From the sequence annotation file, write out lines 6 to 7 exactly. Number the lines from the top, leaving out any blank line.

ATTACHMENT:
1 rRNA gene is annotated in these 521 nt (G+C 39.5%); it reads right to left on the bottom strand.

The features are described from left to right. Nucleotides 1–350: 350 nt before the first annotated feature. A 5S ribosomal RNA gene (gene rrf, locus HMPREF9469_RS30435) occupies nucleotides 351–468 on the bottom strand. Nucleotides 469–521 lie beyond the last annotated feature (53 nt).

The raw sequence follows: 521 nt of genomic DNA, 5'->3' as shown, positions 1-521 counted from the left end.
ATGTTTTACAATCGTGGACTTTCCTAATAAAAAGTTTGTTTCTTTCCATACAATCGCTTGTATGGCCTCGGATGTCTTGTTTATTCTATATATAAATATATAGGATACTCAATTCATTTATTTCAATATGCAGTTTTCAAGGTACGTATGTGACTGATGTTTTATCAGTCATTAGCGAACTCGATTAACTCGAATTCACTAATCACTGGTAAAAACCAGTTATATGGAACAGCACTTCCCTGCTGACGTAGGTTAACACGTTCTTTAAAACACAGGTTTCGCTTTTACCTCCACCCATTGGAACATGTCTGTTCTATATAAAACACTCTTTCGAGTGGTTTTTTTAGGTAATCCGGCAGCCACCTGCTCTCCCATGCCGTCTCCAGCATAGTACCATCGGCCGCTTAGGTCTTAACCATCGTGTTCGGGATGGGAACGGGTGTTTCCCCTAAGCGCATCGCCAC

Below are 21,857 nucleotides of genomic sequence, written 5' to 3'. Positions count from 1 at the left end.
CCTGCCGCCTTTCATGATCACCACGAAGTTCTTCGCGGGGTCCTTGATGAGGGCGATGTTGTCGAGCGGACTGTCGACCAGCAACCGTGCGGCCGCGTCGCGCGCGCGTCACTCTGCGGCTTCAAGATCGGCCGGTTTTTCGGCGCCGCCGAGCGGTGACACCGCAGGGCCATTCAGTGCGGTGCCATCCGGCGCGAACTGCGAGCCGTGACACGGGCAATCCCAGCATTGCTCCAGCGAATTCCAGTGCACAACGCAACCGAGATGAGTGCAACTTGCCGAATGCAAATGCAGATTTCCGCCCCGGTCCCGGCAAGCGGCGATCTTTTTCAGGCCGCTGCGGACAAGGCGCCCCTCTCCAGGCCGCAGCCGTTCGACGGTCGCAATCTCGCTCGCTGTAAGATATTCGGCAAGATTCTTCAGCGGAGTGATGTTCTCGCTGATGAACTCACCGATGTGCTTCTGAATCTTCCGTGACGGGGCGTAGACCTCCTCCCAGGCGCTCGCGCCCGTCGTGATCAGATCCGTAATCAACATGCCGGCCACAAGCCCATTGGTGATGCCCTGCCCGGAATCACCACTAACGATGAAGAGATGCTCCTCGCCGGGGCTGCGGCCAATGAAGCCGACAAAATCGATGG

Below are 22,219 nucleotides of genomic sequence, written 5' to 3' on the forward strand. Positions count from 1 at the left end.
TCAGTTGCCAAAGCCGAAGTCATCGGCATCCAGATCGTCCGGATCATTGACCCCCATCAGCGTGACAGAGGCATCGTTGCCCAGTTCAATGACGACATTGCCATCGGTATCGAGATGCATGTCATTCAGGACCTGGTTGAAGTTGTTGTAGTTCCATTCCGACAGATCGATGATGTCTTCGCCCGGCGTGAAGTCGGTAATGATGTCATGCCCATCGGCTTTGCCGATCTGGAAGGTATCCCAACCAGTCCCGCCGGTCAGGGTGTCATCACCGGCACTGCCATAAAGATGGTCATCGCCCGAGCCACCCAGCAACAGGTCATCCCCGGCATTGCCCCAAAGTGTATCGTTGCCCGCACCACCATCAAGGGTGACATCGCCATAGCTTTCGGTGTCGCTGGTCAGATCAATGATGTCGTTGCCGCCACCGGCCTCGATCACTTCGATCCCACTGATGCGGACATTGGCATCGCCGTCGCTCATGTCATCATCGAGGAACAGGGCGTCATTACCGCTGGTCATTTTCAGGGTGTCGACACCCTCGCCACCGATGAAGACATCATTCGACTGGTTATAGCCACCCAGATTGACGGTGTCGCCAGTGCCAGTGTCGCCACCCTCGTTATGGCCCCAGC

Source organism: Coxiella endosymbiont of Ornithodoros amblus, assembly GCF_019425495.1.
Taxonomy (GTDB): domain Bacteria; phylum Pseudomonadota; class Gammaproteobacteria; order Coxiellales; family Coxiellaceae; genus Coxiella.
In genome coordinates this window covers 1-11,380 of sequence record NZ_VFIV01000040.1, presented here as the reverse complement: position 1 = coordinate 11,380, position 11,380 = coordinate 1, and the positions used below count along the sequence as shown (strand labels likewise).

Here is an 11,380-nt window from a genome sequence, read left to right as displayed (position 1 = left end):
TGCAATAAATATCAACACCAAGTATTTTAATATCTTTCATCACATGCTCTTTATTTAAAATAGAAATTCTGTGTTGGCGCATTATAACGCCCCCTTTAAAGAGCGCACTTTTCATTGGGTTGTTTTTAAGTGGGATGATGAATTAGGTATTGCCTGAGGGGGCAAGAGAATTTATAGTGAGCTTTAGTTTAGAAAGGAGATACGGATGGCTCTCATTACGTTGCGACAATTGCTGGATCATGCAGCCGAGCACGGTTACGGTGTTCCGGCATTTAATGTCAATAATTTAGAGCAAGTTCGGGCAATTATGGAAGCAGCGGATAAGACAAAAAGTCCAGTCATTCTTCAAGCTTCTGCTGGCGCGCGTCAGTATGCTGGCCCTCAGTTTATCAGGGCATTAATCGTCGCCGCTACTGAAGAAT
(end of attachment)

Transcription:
CCTGCCGCCTTTCATGATCACCACGAAGTTCTTCGCGGGGTCCTTGATGAGGGCGATGTTGTCGAGCGGACTGTCGACCAGCAACCGTGCGGCCGCGTCGCGCGCGCGTCACTCTGCGGCTTCAAGATCGGCCGGTTTTTCGGCGCCGCCGAGCGGTGACACCGCAGGGCCATTCAGTGCGGTGCCATCCGGCGCGAACTGCGAGCCGTGACACGGGCAATCCCAGCATTGCTCCAGCGAATTCCAGTGCACAACGCAACCGAGATGAGTGCAACTTGCCGAATGCAAATGCAGATTTCCGCCCCGGTCCCGGCAAGCGGCGATCTTTTTCAGGCCGCTGCGGACAAGGCGCCCCTCTCCAGGCCGCAGCCGTTCGACGGTCGCAATCTCGCTCGCTGTAAGATATTCGGCAAGATTCTTCAGCGGAGTGATGTTCTCGCTGATGAACTCACCGATGTGCTTCTGAATCTTCCGTGACGGGGCGTAGACCTCCTCCCAGGCGCTCGCGCCCGTCGTGATCAGATCCGTAATCAACATGCCGGCCACAAGCCCATTGGTGATGCCCTGCCCGGAATCACCACTAACGATGAAGAGATGCTCCTCGCCGGGGCTGCGGCCAATGAAGCCGACAAAATCGATGG

Below are 22,219 nucleotides of genomic sequence, written 5' to 3' on the forward strand. Positions count from 1 at the left end.